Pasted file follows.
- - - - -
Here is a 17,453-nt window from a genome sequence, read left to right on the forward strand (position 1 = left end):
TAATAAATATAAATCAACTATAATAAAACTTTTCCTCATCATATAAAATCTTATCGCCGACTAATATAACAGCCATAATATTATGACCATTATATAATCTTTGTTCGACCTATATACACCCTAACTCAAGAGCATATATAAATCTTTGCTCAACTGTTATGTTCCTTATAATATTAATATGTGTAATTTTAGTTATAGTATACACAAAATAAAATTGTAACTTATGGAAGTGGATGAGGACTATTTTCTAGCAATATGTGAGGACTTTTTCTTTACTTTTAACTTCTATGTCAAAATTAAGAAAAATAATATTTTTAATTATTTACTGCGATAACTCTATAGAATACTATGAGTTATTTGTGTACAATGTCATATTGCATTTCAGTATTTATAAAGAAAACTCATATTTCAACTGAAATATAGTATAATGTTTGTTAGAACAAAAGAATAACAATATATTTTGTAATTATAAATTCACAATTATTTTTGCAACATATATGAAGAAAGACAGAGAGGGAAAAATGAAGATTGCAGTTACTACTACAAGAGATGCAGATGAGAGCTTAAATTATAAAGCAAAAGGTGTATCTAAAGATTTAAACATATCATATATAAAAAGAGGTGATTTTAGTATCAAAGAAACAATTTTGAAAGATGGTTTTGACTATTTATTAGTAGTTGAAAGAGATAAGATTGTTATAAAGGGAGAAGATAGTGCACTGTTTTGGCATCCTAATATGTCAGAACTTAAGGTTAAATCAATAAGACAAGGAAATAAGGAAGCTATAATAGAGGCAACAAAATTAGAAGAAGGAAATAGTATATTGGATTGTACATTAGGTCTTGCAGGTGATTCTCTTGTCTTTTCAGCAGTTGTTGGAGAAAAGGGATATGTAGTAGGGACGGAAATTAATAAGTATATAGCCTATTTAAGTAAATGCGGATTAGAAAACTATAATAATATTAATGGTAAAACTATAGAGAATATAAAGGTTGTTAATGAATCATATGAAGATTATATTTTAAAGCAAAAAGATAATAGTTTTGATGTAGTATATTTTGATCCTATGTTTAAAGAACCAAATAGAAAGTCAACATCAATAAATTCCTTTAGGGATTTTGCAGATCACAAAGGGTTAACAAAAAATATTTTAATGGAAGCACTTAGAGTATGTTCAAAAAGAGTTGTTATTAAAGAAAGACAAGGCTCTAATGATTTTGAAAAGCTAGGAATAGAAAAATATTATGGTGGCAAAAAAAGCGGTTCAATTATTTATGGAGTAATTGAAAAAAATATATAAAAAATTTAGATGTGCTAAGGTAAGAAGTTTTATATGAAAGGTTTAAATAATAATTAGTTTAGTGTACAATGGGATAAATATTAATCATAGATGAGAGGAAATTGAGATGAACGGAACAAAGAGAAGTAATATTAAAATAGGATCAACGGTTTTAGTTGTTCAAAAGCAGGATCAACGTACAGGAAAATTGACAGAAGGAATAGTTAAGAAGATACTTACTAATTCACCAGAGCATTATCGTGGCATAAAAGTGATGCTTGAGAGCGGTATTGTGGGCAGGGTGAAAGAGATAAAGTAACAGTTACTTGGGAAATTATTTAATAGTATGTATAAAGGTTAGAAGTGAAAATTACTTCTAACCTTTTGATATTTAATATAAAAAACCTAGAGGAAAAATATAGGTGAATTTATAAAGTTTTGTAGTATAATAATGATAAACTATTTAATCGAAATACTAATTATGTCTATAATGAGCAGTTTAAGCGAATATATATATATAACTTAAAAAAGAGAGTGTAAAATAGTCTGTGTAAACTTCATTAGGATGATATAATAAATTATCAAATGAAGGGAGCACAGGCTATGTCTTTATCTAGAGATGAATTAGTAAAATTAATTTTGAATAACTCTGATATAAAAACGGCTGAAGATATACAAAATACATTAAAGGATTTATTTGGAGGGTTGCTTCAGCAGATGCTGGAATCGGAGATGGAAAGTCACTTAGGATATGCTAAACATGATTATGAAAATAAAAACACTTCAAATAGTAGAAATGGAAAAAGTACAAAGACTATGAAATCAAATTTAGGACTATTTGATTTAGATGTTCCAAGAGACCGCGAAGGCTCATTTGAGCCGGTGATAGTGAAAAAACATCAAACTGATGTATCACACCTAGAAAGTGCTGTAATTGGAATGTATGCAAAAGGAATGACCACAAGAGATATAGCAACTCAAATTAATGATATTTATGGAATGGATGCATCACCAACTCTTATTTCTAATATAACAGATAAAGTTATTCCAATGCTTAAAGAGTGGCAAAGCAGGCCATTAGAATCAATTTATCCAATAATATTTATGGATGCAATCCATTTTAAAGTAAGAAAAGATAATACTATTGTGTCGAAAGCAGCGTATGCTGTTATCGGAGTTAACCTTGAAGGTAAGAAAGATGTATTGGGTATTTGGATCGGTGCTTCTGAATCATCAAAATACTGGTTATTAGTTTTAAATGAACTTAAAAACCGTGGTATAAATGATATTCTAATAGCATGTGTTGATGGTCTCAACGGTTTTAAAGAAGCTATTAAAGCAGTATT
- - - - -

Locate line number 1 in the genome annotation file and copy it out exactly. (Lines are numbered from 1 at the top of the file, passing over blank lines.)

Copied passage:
Here is a 17,453-nt window from a genome sequence, read left to right on the forward strand (position 1 = left end):